Definition of Brigandine

1. Noun. A medieval coat of chain mail consisting of metal rings sewn onto leather or cloth.




Definition of Brigandine

1. n. A coast of armor for the body, consisting of scales or plates, sometimes overlapping each other, generally of metal, and sewed to linen or other material. It was worn in the Middle Ages.

Definition of Brigandine

1. Noun. (historical) A coat of armor for the body, consisting of scales or plates, sometimes overlapping each other, generally of metal, and sewn to linen or other material. ¹

¹ Source: wiktionary.com

Definition of Brigandine

1. [n -S]

Brigandine Pictures

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Lexicographical Neighbors of Brigandine

brigades
brigadier
brigadier general
brigadier generals
brigadiers
brigadiership
brigadierships
brigading
brigadista
brigadistas
brigalow
brigalows
brigand
brigandage
brigandages
brigandine (current term)
brigandines
brigandish
brigandism
brigandisms
brigands
brigantine
brigantines
brigge
bright
bright's disease
bright-eyed
bright-eyed and bushy-tailed
bright-line rule
bright and morning star

Literary usage of Brigandine

Below you will find example usage of this term as found in modern and/or classical literature:

1. Biblical Criticism on the First Fourteen Historical Books of the Old by Samuel Horsley (1820)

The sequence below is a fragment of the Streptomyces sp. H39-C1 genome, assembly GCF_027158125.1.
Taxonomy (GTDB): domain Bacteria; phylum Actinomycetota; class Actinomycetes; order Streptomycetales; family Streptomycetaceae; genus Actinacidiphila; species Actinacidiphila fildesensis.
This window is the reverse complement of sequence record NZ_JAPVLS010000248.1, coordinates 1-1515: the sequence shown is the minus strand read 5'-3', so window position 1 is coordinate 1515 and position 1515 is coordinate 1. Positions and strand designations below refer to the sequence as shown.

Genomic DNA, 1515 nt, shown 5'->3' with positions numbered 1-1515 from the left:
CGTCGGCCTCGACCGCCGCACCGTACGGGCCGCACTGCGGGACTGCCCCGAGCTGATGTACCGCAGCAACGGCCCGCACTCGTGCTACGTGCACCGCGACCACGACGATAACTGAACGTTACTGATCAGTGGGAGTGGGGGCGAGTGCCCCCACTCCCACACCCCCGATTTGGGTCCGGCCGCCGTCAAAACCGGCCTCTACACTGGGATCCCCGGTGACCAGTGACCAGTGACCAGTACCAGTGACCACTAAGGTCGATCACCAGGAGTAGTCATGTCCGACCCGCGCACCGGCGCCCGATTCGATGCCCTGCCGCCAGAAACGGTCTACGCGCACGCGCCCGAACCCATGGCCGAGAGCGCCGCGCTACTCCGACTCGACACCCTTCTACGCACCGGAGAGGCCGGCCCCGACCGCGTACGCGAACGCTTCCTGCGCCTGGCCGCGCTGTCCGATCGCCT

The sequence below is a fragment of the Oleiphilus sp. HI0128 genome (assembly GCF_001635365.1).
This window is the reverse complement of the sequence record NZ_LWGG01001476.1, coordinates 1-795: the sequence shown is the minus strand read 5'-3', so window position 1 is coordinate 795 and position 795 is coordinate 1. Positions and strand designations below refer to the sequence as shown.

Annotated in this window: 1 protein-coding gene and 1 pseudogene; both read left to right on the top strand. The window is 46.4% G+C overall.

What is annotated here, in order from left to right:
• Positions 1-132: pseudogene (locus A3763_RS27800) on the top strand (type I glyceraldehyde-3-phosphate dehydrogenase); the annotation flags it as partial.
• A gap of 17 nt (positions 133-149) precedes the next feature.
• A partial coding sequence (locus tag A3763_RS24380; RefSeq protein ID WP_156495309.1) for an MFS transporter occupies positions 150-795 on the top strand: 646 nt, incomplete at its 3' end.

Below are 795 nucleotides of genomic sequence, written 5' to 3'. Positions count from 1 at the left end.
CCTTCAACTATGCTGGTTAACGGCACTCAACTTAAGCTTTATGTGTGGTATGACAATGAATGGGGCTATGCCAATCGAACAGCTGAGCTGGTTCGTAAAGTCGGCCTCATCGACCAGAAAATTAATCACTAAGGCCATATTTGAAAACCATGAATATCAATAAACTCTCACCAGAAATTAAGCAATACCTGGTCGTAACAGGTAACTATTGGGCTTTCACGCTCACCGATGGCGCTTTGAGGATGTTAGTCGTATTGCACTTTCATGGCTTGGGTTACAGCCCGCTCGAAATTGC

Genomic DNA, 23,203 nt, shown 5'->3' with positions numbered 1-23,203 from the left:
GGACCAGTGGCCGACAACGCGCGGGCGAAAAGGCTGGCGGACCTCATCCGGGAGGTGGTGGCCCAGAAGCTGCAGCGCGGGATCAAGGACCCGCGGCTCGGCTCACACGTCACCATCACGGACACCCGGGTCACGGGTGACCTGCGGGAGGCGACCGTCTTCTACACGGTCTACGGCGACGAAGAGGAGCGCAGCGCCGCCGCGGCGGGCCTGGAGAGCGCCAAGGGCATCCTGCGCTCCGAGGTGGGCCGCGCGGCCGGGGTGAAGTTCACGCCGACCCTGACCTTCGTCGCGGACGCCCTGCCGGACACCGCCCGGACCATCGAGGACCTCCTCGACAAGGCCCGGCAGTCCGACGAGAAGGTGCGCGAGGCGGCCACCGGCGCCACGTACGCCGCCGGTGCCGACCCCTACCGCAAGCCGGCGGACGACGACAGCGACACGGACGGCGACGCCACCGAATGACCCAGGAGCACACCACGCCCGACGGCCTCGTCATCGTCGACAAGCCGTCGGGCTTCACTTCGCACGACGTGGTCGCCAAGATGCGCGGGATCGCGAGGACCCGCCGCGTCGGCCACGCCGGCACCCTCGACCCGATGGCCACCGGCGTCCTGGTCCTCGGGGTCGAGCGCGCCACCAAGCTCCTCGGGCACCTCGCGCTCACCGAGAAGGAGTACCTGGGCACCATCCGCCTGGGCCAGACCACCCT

"Against - brigandine." Most of the best MSS, and three editions, omit the second I would read, At her let him aim, ..."

2. A Greek and English lexicon to the New Testament. To this is prefixed a by John Parkhurst (1829)
"9, 17—The LXX use $«- ("is for Heb. p'TD a brigandine or coat of mail, Jer. xlvi. 4, and frequently for fpl» of the same import. ..."

3. The Bible Word-book: A Glossary of Archaic Words and Phrases in the by William Aldis Wright, Jonathan Eastwood (1884)
"From Fr. brigandine. A kind of scale armour, so called from being worn by the light troops called brigands, the name given to light-armed skirmishers ..."

4. The Discovery and Conquest of Terra Florida by Don Ferdinando de Soto and by Richard Hakluyt (1851)
"One of the armed men seeing this, without the commandement of the captaine, made a footman to take an oare and stirre the brigandine, ..."

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